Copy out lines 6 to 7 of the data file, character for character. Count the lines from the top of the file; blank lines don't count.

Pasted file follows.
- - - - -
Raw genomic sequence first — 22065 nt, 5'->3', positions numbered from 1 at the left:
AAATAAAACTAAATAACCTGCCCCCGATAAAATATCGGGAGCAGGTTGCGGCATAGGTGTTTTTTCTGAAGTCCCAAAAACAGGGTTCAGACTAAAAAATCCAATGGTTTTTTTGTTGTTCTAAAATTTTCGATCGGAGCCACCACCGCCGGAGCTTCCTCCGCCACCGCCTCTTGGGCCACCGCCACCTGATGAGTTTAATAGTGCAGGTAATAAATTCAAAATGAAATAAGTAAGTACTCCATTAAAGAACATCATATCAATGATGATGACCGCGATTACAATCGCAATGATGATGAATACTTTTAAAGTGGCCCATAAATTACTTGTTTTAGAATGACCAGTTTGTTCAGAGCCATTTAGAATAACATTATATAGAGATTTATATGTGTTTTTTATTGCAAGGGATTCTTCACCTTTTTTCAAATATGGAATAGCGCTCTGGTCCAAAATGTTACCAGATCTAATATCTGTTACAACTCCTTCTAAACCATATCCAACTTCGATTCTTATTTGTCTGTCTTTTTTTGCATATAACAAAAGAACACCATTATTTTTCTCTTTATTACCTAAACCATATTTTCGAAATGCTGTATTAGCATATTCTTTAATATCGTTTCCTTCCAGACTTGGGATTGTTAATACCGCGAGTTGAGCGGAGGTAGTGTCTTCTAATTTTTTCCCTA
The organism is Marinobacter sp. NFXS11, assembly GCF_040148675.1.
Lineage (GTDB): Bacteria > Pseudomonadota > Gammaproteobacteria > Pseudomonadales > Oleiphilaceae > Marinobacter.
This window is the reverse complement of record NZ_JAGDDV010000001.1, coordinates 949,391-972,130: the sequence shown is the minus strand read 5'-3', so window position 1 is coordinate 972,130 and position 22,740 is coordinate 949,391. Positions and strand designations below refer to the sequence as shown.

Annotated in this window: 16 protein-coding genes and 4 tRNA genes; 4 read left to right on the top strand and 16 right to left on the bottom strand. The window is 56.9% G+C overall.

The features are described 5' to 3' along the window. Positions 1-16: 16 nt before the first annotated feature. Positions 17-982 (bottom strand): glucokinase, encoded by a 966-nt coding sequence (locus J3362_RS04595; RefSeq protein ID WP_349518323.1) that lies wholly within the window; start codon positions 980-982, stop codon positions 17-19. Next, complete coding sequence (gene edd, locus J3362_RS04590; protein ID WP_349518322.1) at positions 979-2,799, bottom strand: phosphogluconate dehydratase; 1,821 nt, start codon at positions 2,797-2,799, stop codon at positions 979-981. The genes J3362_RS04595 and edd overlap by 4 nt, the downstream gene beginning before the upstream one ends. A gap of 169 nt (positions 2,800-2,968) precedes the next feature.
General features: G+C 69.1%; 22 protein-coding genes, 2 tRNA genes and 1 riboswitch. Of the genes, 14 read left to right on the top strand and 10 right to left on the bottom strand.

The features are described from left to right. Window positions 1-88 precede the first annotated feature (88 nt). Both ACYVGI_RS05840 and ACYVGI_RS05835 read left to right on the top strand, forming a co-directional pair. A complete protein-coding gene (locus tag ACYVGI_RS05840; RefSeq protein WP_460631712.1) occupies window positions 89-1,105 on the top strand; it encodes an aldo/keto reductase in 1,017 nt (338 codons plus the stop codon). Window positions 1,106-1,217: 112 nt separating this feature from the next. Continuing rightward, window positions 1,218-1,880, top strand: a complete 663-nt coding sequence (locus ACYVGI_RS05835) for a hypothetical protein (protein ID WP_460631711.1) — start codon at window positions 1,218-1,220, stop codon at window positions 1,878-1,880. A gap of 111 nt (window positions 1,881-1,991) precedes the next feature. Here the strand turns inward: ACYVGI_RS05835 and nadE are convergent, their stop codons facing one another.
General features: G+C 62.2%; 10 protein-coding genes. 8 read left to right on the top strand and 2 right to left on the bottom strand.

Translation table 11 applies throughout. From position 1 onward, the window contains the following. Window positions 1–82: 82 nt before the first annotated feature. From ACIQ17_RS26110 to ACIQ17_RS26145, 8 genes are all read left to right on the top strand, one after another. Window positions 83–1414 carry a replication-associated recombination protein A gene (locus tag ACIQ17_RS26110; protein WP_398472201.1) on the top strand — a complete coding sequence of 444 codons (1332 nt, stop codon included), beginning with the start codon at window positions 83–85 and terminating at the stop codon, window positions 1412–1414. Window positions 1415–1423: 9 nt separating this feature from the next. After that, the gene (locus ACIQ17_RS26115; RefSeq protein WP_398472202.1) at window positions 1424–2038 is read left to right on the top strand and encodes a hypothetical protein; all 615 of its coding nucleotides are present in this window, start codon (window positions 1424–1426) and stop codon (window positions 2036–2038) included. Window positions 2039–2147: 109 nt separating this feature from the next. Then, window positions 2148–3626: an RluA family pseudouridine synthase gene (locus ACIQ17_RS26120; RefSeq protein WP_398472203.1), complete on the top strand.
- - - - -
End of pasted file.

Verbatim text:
Annotated in this window: 16 protein-coding genes and 4 tRNA genes; 4 read left to right on the top strand and 16 right to left on the bottom strand. The window is 56.9% G+C overall.

The features are described 5' to 3' along the window. Positions 1-16: 16 nt before the first annotated feature. Positions 17-982 (bottom strand): glucokinase, encoded by a 966-nt coding sequence (locus J3362_RS04595; RefSeq protein ID WP_349518323.1) that lies wholly within the window; start codon positions 980-982, stop codon positions 17-19. Next, complete coding sequence (gene edd, locus J3362_RS04590; protein ID WP_349518322.1) at positions 979-2,799, bottom strand: phosphogluconate dehydratase; 1,821 nt, start codon at positions 2,797-2,799, stop codon at positions 979-981. The genes J3362_RS04595 and edd overlap by 4 nt, the downstream gene beginning before the upstream one ends. A gap of 169 nt (positions 2,800-2,968) precedes the next feature.